Electromagnetic Radiation (EMR)
Table of Contents
What is the Electromagnetic Radiation?
Electromagnetic Radiation (EMR) or Electromagnetic energy is the energy propagated in the form of an advancing interaction between electric and magnetic fields. It travels with the velocity of light. Visible light, ultraviolet, and infrared rays, heat, radio waves, X-rays all are different forms of electromagnetic energy.
EMR ranges from gamma rays with very short wavelength to long radio waves. The shortest wavelengths can also be modeled as particles (photons). The interaction of EMR with matter forms the basis for Remote Sensing.
Electric and Magnetic fields that are perpendicular to each other and propagation to the direction of travel. Although it is a wave, it also can be detected as discrete particles of light, called photons.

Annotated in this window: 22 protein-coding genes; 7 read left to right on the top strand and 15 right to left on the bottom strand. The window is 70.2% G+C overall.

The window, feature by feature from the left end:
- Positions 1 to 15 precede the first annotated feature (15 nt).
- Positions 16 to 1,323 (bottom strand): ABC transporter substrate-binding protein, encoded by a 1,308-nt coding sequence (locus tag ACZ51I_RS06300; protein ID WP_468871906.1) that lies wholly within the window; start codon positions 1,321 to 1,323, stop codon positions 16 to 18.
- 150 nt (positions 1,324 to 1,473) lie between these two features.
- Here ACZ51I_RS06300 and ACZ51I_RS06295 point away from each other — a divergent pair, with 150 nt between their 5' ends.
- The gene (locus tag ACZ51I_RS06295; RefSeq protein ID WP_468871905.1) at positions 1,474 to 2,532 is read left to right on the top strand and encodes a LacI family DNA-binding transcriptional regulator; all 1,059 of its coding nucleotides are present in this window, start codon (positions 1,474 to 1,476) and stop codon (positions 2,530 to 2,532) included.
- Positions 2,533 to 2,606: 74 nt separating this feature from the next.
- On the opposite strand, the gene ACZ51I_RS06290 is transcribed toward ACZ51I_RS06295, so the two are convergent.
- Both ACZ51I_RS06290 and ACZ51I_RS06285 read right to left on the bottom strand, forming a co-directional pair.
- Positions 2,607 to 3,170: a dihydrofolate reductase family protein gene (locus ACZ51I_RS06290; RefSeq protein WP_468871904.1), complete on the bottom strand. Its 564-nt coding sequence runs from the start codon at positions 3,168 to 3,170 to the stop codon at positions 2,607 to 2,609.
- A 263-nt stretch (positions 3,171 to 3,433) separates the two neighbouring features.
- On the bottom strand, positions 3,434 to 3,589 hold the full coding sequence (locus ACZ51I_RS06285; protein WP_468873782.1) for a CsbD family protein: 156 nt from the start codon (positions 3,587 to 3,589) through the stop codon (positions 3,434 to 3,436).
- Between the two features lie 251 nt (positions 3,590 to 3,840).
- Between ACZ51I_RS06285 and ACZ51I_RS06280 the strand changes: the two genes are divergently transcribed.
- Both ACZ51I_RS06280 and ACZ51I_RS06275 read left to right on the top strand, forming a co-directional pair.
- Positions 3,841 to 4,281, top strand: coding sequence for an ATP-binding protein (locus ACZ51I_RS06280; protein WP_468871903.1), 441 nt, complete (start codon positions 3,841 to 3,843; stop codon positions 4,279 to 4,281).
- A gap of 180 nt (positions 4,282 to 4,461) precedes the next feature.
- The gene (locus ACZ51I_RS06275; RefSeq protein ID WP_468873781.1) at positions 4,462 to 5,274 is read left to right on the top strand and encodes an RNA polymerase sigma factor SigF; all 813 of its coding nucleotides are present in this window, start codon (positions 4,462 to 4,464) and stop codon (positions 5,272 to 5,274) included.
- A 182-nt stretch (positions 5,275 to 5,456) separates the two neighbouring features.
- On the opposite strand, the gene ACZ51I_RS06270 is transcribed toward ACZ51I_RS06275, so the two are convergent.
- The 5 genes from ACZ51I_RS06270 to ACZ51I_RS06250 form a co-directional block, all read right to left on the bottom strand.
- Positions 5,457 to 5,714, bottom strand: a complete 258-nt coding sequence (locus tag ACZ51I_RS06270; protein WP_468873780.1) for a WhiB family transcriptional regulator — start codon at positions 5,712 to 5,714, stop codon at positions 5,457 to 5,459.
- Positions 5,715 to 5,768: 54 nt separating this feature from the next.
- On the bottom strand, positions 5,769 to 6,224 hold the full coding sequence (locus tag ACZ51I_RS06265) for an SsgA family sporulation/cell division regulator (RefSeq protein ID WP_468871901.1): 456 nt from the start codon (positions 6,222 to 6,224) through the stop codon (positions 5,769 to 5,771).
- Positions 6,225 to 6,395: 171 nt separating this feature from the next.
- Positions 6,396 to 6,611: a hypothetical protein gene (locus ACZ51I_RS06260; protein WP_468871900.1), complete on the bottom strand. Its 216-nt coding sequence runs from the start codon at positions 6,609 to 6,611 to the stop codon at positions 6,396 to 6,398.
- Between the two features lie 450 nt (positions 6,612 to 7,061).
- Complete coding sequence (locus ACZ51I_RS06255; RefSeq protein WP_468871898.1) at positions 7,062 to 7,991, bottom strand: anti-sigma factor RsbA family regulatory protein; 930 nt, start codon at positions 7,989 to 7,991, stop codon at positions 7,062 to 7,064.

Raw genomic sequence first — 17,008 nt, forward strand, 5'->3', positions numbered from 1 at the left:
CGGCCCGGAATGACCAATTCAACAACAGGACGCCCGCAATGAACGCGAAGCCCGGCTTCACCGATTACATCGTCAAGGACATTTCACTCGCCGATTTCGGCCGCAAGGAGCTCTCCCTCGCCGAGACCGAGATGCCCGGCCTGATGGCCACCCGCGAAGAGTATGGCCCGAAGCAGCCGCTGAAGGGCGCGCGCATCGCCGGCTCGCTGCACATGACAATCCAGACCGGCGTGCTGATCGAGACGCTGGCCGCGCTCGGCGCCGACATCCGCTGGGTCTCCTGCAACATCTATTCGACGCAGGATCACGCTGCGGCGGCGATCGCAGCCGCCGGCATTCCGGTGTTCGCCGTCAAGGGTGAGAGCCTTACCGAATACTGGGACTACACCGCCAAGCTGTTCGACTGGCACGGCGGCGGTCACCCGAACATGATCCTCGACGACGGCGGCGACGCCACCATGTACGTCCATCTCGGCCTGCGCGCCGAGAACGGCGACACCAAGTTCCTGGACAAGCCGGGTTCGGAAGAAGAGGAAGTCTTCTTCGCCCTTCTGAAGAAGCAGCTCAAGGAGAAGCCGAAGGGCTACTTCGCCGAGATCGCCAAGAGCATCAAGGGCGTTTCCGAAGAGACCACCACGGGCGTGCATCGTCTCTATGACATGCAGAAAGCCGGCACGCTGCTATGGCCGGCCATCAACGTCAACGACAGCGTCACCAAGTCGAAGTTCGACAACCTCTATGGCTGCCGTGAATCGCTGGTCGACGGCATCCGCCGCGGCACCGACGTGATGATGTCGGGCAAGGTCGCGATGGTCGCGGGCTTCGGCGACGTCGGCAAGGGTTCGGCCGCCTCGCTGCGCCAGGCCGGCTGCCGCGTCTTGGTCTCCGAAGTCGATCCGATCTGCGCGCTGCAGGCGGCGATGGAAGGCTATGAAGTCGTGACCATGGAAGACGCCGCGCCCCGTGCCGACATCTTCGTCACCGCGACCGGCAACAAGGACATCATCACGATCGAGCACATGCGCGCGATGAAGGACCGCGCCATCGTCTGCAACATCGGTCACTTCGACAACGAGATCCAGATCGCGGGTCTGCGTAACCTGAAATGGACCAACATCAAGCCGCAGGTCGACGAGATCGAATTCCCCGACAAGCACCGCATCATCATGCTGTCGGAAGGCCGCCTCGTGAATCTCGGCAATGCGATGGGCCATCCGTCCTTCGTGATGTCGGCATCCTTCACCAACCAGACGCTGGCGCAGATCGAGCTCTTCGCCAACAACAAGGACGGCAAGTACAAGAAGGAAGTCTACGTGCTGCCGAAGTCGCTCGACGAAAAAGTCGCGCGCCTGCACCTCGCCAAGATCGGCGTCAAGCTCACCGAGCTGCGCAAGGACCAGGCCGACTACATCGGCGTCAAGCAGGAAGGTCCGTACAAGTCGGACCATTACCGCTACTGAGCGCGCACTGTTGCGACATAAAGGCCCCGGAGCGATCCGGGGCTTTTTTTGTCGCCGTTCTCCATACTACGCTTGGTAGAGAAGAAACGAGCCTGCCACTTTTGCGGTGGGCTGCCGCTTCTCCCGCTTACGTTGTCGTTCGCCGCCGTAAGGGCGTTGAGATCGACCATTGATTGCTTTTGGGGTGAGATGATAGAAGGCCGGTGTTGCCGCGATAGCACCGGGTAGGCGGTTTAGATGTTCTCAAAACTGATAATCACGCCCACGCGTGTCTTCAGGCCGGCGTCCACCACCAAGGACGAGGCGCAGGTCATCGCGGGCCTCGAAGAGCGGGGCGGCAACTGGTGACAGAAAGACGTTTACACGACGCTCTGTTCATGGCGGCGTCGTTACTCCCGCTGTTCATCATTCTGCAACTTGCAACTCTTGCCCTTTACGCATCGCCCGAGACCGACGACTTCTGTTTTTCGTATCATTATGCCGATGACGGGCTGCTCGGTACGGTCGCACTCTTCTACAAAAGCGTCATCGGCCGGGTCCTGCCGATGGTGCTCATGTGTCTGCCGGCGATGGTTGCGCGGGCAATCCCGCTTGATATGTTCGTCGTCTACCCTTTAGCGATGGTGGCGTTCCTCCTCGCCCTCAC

Electromagnetic Radiation Properties
- EMR radiated by atomic particles at the source (Sun)
- Propagates through the vacuum of space at the speed of light
- Interacts with the Earth’s atmosphere
- Interacts with the Earth’s surface
- Various optical systems and detectors
|Waves||λ (m)||v (hertz[Hz])||E (electron-volt [eV])|
Radio waves primarily come from the oscillation of currents in conductors. The long wavelengths travel easily and are not interfered by atoms (Except conductors).
Wavelengths longer than visible light are called Infrared rays. Molecules are heated by Infrared waves.
Visible Light is radiation in a narrow band of wavelength. Many atoms and molecules have specific behavior at unique frequencies of light. Corresponds to maximum output from the Sun.
Ultraviolet rays have shorter wavelengths than visible light. Some molecules absorb ultraviolet and reemit visible light.
X-rays are associated with energetic transitions in atoms. The short wavelength x-rays can penetrate materials.